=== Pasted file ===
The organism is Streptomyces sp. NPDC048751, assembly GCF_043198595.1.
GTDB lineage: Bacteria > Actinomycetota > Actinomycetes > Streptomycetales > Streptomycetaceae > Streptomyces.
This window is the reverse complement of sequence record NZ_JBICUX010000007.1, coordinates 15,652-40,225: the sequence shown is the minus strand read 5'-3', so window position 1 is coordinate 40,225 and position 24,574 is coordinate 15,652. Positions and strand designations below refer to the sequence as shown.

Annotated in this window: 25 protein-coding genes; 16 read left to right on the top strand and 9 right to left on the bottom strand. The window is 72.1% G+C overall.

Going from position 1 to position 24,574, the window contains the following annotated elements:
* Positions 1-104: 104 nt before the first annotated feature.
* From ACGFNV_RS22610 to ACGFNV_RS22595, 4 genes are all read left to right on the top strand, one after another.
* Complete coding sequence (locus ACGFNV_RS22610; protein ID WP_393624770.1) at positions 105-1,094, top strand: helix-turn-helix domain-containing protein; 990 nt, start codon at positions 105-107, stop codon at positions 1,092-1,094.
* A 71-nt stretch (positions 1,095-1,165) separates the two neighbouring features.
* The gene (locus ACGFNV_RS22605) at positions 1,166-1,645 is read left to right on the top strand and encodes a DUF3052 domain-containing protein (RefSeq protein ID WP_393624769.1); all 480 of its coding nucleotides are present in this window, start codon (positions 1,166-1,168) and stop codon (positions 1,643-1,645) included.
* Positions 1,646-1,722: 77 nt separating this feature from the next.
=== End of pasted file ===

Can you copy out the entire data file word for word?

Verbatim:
The organism is Streptomyces sp. NPDC048751, assembly GCF_043198595.1.
GTDB lineage: Bacteria > Actinomycetota > Actinomycetes > Streptomycetales > Streptomycetaceae > Streptomyces.
This window is the reverse complement of sequence record NZ_JBICUX010000007.1, coordinates 15,652-40,225: the sequence shown is the minus strand read 5'-3', so window position 1 is coordinate 40,225 and position 24,574 is coordinate 15,652. Positions and strand designations below refer to the sequence as shown.

Annotated in this window: 25 protein-coding genes; 16 read left to right on the top strand and 9 right to left on the bottom strand. The window is 72.1% G+C overall.

Going from position 1 to position 24,574, the window contains the following annotated elements:
* Positions 1-104: 104 nt before the first annotated feature.
* From ACGFNV_RS22610 to ACGFNV_RS22595, 4 genes are all read left to right on the top strand, one after another.
* Complete coding sequence (locus ACGFNV_RS22610; protein ID WP_393624770.1) at positions 105-1,094, top strand: helix-turn-helix domain-containing protein; 990 nt, start codon at positions 105-107, stop codon at positions 1,092-1,094.
* A 71-nt stretch (positions 1,095-1,165) separates the two neighbouring features.
* The gene (locus ACGFNV_RS22605) at positions 1,166-1,645 is read left to right on the top strand and encodes a DUF3052 domain-containing protein (RefSeq protein ID WP_393624769.1); all 480 of its coding nucleotides are present in this window, start codon (positions 1,166-1,168) and stop codon (positions 1,643-1,645) included.
* Positions 1,646-1,722: 77 nt separating this feature from the next.